The 7 Virtues of Reading eBooks
Recently I was able to publish my first two eBooks via WROX BLOX, httpModules and httpHandlers. Each of these books gave me an opportunity to share some valuable information, experience and demonstrations on each of these niche topics that might otherwise go hidden in the more advanced section of a bigger book. I also chose to write them in the eBook format because I like the model they offer.
But today I want to share what I would like to call the virtues of Reading eBooks.
- Immediate Distribution ' You buy it and you can download it right then and there. You do not even have to get in the car and go to the local bookstore or wait for the UPS truck to show up next week. You got it now. Even if it is 2 AM, you have the resource in your hands to start reading and learning.
- Optional Printing ' Print it if you want, it is your choice and I always like having my freedom to do what I want. Trees are a renewable resource by the way.
- Very Portable ' eBooks are files, keep them on your laptop, network share, Mesh, Thumb Drive, hand held or binder. You can port it around very easy. A few years ago I had to sit in a doctor's office for a few hours and needed to learn something. I put an eBook on my ViewSonic PocketPC and solved two issues at once, it was great. I also like the idea of printing out the 20-40 pages and reading on my deck in the Fall and Spring, ahhhhh.
- Punch Holes and Add to a Reference Binder 'I have done this on several occasions, once I print out an eBook I ran it through the 3 hole punch and added it to a 3-Ring binder as a reference. O'Reilly offers Rough Cuts, where you can print out section of upcoming books as they are submitted to the publisher, then ultimately getting the finished product. This way you have a living book. I think this is a pretty good idea.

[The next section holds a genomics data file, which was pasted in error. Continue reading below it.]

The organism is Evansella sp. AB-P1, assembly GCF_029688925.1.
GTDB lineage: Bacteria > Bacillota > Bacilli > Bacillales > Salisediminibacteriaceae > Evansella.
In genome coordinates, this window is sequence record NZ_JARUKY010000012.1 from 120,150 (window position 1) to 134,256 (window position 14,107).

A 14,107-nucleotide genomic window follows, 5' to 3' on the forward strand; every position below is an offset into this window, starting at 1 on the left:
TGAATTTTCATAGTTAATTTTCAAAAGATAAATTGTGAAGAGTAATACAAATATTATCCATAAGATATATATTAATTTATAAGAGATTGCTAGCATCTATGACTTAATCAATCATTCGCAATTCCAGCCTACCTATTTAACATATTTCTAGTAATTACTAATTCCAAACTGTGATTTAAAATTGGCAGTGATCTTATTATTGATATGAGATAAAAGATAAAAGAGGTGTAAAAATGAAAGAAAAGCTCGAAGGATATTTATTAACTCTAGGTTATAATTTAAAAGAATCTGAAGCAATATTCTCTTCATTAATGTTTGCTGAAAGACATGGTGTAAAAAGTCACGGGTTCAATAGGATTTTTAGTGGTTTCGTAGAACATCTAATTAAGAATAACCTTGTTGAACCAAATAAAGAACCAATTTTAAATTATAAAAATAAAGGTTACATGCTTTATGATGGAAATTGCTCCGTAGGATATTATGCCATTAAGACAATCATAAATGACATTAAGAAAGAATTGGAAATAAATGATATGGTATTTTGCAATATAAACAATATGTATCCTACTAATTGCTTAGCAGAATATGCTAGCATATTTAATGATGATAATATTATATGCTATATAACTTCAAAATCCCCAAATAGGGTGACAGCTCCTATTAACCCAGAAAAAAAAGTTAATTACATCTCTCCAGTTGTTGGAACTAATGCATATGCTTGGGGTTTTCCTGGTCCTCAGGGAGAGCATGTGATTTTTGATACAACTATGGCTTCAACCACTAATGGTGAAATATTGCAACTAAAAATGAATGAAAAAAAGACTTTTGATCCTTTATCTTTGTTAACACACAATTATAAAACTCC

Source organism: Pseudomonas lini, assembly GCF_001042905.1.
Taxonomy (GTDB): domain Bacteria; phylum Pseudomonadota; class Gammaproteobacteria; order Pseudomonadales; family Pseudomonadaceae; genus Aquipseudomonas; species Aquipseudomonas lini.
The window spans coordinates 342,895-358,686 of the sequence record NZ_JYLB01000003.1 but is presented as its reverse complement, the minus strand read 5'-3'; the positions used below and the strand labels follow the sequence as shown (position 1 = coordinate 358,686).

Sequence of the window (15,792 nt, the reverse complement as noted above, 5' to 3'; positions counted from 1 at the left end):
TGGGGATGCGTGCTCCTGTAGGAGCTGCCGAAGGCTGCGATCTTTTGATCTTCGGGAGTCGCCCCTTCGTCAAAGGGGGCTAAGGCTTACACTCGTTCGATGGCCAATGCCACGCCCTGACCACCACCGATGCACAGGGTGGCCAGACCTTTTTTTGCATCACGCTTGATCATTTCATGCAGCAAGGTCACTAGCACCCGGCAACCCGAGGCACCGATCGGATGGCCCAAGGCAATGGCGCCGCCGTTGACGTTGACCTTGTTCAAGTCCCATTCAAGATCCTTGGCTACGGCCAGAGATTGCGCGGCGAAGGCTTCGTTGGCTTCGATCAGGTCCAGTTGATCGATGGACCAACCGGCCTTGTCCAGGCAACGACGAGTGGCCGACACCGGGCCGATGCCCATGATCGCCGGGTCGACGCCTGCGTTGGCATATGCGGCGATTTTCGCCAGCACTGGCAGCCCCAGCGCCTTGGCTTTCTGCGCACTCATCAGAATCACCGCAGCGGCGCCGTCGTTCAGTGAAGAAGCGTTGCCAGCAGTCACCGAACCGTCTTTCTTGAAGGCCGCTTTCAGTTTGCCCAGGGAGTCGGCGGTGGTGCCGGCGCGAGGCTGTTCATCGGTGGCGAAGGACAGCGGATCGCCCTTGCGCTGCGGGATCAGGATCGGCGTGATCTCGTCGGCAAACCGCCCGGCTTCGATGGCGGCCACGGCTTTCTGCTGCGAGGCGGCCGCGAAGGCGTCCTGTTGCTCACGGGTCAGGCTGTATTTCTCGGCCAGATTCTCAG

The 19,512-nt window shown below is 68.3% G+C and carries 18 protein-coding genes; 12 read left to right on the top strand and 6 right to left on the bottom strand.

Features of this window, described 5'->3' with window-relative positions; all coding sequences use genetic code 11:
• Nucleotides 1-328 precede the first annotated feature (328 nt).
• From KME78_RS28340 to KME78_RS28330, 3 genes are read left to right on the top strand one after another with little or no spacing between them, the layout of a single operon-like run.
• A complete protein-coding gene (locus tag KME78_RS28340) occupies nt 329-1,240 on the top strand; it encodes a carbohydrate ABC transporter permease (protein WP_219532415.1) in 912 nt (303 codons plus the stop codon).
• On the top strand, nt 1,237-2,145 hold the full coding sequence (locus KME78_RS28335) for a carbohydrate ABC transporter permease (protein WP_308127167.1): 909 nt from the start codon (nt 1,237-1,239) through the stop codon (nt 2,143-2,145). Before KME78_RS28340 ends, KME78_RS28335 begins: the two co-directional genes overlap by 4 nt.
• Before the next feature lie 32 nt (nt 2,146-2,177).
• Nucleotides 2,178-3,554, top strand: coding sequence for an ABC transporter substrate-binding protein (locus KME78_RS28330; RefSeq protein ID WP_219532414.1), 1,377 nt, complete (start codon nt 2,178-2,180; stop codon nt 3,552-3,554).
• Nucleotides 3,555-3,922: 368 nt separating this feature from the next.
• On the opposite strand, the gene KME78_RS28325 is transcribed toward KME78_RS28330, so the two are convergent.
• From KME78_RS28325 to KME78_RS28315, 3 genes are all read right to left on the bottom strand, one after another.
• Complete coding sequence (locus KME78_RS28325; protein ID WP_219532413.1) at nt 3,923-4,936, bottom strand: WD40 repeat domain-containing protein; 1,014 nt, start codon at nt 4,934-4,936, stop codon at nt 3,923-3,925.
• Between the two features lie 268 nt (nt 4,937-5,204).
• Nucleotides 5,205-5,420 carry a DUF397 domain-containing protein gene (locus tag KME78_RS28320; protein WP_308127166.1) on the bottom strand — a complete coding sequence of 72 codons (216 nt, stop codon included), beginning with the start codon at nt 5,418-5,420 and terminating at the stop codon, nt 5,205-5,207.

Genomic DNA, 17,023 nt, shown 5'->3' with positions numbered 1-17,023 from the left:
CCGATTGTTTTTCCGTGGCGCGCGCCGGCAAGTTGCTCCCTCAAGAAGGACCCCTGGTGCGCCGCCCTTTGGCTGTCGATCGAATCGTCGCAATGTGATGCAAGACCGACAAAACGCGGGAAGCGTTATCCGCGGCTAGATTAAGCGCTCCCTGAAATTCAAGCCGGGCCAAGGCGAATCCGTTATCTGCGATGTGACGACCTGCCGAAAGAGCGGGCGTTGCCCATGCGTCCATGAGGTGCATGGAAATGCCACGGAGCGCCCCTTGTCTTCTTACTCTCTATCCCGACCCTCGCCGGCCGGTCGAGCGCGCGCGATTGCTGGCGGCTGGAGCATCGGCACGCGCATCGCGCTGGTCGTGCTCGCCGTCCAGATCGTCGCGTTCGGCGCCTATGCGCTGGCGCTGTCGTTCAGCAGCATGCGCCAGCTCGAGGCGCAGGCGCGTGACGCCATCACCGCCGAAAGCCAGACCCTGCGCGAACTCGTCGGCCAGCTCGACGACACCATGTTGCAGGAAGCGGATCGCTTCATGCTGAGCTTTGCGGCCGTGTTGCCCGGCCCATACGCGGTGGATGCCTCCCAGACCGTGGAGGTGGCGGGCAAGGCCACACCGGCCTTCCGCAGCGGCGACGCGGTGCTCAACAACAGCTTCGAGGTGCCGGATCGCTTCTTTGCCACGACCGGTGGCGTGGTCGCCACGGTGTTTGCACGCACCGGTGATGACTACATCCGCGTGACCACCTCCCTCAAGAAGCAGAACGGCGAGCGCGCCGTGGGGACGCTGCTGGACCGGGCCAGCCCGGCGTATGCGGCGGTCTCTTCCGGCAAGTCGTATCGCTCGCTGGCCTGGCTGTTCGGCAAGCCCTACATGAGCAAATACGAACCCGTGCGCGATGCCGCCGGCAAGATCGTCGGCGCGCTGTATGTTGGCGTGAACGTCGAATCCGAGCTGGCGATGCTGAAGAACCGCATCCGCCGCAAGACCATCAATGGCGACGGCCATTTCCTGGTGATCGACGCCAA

- Copy and Paste Code 'While this should never be the way you actually program, it is super nice to be able to just select the code and paste it into an application to see how it performs..
- They are Affordable ' I have a lot of books and I spend a decent chunk of change on books too. The big problem is I cannot read them all the way through and many times there is just one or two chapters I really want or over use. eBooks give me a cheap way to buy just those important chapters.
- Text to Speech ' OK, if you are really lazy'But seriously what if you just let it run in the background reading the content to you? It might be a little annoying, but then again I believe in repetition for learning. I mean I listen to about 10-12 hours of podcasts each week, why not a book? I do like normal books in audio format.
Several publishers are looking into or are offering eBook options. I wrote two WROX BLOX this Spring for example. WROX also has a chapter on demand service for regular books. O'Reilly has Rough Cuts, which is a slightly different offering. My consulting group, Solid Quality Mentors, has SolidQ Press. My friend Andy Leonard has sort of lead this effort and recently pushed a new title online covering Visual Studio Team System Database Edition.
I have not even covered services like Safari and Books24x7 (I recently got a subscription to the entire Microsoft Press library through Boos24x7 and it is great). These are services where you can subscribe and get online access to libraries of books anytime you want.
This by no means if an exhaustive list of what publishers are up to, but I sort of got to thinking about the topic today exchanging some e-mails with Pete Kellner after he asked me about the process of writing and potential sales of an eBook. So I want to thank him for inspiring this quick run-through.
So I hope you give an eBook a chance to see what you think. I would not say this is an exhaustive list of eBook virtues either, so if you have any more thoughts, please leave a comment.